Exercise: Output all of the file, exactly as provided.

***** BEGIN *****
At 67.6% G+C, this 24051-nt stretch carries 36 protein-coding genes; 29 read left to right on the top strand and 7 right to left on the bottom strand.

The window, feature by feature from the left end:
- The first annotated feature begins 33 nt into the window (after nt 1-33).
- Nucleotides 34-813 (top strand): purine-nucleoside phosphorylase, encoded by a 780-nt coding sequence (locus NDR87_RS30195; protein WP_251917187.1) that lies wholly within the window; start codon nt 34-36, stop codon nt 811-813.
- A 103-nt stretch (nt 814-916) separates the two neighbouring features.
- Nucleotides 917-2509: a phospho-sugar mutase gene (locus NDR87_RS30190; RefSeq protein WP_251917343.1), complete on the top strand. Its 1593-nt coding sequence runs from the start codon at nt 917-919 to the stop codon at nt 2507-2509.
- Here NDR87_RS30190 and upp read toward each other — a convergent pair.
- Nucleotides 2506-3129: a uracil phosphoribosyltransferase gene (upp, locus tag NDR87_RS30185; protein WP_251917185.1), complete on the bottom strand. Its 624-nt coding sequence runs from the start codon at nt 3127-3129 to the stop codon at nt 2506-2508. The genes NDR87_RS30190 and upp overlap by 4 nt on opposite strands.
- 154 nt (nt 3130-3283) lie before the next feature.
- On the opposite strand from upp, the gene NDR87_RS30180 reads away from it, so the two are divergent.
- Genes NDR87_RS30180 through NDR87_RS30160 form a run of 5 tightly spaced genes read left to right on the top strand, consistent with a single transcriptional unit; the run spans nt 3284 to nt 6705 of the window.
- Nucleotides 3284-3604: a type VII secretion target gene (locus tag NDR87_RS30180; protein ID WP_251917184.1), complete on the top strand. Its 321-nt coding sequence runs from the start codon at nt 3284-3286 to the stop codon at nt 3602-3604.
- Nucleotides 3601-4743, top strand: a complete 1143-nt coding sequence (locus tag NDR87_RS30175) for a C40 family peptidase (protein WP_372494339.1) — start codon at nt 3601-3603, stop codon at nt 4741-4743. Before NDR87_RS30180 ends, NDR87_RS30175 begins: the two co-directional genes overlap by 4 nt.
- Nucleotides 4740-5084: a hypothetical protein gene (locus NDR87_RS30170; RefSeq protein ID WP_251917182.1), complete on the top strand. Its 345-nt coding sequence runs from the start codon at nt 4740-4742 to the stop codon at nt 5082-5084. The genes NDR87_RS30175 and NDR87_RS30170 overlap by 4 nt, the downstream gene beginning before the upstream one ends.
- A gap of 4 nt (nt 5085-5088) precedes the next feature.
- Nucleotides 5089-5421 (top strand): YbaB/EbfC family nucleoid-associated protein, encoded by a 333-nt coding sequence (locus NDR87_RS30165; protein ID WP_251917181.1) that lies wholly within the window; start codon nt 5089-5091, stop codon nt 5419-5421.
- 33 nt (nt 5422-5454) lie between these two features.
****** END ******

At 67.6% G+C, this 24051-nt stretch carries 36 protein-coding genes; 29 read left to right on the top strand and 7 right to left on the bottom strand.

The window, feature by feature from the left end:
- The first annotated feature begins 33 nt into the window (after nt 1-33).
- Nucleotides 34-813 (top strand): purine-nucleoside phosphorylase, encoded by a 780-nt coding sequence (locus NDR87_RS30195; protein WP_251917187.1) that lies wholly within the window; start codon nt 34-36, stop codon nt 811-813.
- A 103-nt stretch (nt 814-916) separates the two neighbouring features.
- Nucleotides 917-2509: a phospho-sugar mutase gene (locus NDR87_RS30190; RefSeq protein WP_251917343.1), complete on the top strand. Its 1593-nt coding sequence runs from the start codon at nt 917-919 to the stop codon at nt 2507-2509.
- Here NDR87_RS30190 and upp read toward each other — a convergent pair.
- Nucleotides 2506-3129: a uracil phosphoribosyltransferase gene (upp, locus tag NDR87_RS30185; protein WP_251917185.1), complete on the bottom strand. Its 624-nt coding sequence runs from the start codon at nt 3127-3129 to the stop codon at nt 2506-2508. The genes NDR87_RS30190 and upp overlap by 4 nt on opposite strands.
- 154 nt (nt 3130-3283) lie before the next feature.
- On the opposite strand from upp, the gene NDR87_RS30180 reads away from it, so the two are divergent.
- Genes NDR87_RS30180 through NDR87_RS30160 form a run of 5 tightly spaced genes read left to right on the top strand, consistent with a single transcriptional unit; the run spans nt 3284 to nt 6705 of the window.
- Nucleotides 3284-3604: a type VII secretion target gene (locus tag NDR87_RS30180; protein ID WP_251917184.1), complete on the top strand. Its 321-nt coding sequence runs from the start codon at nt 3284-3286 to the stop codon at nt 3602-3604.
- Nucleotides 3601-4743, top strand: a complete 1143-nt coding sequence (locus tag NDR87_RS30175) for a C40 family peptidase (protein WP_372494339.1) — start codon at nt 3601-3603, stop codon at nt 4741-4743. Before NDR87_RS30180 ends, NDR87_RS30175 begins: the two co-directional genes overlap by 4 nt.
- Nucleotides 4740-5084: a hypothetical protein gene (locus NDR87_RS30170; RefSeq protein ID WP_251917182.1), complete on the top strand. Its 345-nt coding sequence runs from the start codon at nt 4740-4742 to the stop codon at nt 5082-5084. The genes NDR87_RS30175 and NDR87_RS30170 overlap by 4 nt, the downstream gene beginning before the upstream one ends.
- A gap of 4 nt (nt 5085-5088) precedes the next feature.
- Nucleotides 5089-5421 (top strand): YbaB/EbfC family nucleoid-associated protein, encoded by a 333-nt coding sequence (locus NDR87_RS30165; protein ID WP_251917181.1) that lies wholly within the window; start codon nt 5089-5091, stop codon nt 5419-5421.
- 33 nt (nt 5422-5454) lie between these two features.